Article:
Cameroonian Civil Conflict: Is a Peace Deal Feasible?


Cameroon’s complicated colonial past has manifested itself in the nation’s current civil crisis. The central African country was previously made up of two separate colonies: the British Southern Cameroons (the north-west and south-west regions), and French Cameroun. Throughout independence movements on the African continent in the 1960’s, the two separate colonies reached an agreement to officially form present day Cameroon in late 1961. Due to the differences between the British and French colonial administrations, the Cameroonian population was largely characterised by several differences; the most significant difference being the francophone and anglophone communities. Post unification, the Anglophone population now comprises a minority of the Cameroonian population.

Following unification, the Anglophone population has been vocal about facing discrimination and exclusion from national affairs by the Francophone majority of the population. For example: education ministries and policies are aligned with the French system, public services are not being offered in English, and the judicial system does not accommodate English speakers. Due to allegations and consequent frustration, Cameroon saw the creation of several separatist groups within the anglophone population. They have been pushing for the creation of a new English-speaking and Common-law state, to be called Ambazonia.

2016 was characterised by several protests. The government’s violent responses escalated protests into a civil war, which has been ongoing since 2017. Cameroon has seen a downward spiral in terms of peace and domestic security, especially in the English speaking regions of the country. According to the UN office for the Coordination of Humanitarian Affairs (OCHA), basic services like education have been inaccessible for more than 700,000 children in Anglophone regions in 2021 alone.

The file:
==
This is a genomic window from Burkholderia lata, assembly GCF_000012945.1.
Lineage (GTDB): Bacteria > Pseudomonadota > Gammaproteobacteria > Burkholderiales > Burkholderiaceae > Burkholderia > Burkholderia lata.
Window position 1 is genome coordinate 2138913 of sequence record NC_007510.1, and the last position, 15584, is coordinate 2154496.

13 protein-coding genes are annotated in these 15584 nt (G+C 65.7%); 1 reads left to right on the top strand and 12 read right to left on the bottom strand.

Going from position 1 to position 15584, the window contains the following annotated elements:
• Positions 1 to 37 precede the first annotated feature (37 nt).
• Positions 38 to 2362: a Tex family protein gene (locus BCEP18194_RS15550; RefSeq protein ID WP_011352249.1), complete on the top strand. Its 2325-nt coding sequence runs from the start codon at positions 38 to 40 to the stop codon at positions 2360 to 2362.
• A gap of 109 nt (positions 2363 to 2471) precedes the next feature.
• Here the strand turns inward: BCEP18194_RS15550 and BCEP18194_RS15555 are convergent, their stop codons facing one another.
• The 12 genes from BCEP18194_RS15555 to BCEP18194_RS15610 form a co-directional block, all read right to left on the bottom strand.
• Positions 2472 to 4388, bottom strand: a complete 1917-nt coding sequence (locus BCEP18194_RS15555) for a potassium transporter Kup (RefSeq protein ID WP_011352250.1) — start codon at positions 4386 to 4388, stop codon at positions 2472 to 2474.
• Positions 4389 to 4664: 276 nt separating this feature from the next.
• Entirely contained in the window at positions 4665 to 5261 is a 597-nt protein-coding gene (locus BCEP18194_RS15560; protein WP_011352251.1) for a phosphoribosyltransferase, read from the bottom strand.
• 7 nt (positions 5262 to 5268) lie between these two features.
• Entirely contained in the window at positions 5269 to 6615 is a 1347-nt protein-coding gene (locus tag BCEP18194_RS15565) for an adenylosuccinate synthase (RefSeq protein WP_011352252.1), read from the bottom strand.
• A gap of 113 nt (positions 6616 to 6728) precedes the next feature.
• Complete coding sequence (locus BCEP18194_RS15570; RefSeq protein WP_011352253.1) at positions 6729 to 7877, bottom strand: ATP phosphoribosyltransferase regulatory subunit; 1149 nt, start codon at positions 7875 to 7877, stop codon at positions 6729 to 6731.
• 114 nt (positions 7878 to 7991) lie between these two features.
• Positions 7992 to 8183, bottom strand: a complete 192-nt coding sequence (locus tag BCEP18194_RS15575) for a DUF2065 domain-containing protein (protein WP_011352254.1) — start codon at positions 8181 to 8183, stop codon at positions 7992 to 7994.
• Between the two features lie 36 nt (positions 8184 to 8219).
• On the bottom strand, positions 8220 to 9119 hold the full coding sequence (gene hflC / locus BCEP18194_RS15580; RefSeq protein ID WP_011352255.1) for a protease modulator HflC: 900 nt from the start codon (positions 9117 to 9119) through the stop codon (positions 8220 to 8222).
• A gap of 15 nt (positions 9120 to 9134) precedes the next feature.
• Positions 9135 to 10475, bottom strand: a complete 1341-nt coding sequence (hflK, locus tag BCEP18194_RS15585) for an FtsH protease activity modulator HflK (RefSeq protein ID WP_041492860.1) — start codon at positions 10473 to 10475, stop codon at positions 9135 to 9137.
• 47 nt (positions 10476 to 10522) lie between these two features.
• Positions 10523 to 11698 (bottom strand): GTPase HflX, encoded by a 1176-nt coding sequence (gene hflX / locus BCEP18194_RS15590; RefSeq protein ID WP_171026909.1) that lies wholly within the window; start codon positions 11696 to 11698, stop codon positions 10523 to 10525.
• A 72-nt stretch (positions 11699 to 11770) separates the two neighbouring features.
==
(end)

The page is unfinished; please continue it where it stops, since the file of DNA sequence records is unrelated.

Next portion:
The mostly French-speaking government has been accused of further destabilising English-speaking communities by attacking and displacing them, as well as keeping Anglophones hostage in certain areas. The government has since denied those allegations, and have only taken responsibility for forceful action against the separatist groups within the two Anglophone regions. 

According to the Human Rights Watch 2022 report, casualties arising from this Anglophone crisis have been estimated to 4,000 civilians. However, there are no distinctions made between the number of casualties as a result of government forces, or separatist groups. Unfortunately, negative ramifications of current civil unrest have concentrated in the northwest and southwest regions, which were already disadvantaged in comparison to French-speaking regions. 

Several governments and international organisations have looked to the Cameroonian government, headed by President Paul Biya since 1982, for direction and clarity regarding a potential ceasefire between the government and separatist groups in the country. The government’s attempt at holding peace talks in October 2021 led to an even greater rift between both political fronts, allowing the violence and casualties to spiral further.

Early this year, Canada’s Minister of Foreign Affairs announced that the Cameroonian government extended an arm to Canada to aid them in potential peace-talks and resolve the five-year crisis. According to the Canadian statement, the parties to these peace negotiations include, the Republic of Cameroon, the Ambazonia Governing Council, the Ambazonia Defence Force and others.

However, soon after the Canadian announcement, the Cameroonian government denied any plans to have Canada as the mediating nation between both political fronts. According to the Cameroonian government spokesman, “Yaoundé has never entrusted any country with the role of facilitator or mediator with separatists in its western regions.” The Cameroonian government further stressed that if anything, they intend to reach a peace agreement without any external mediation, since they have the political and institutional frameworks necessary to succeed.

It is evident that the Cameroonian government is in no rush to reach a peace agreement. However, this beckons the question of whether the government is actively pursuing a peace deal, or if it is profiting enough from the civil crisis to let it go on indefinitely. Finally, many on the African continent watching this crisis unfold ask whether international organisations like the UN have enough political incentive to intervene.

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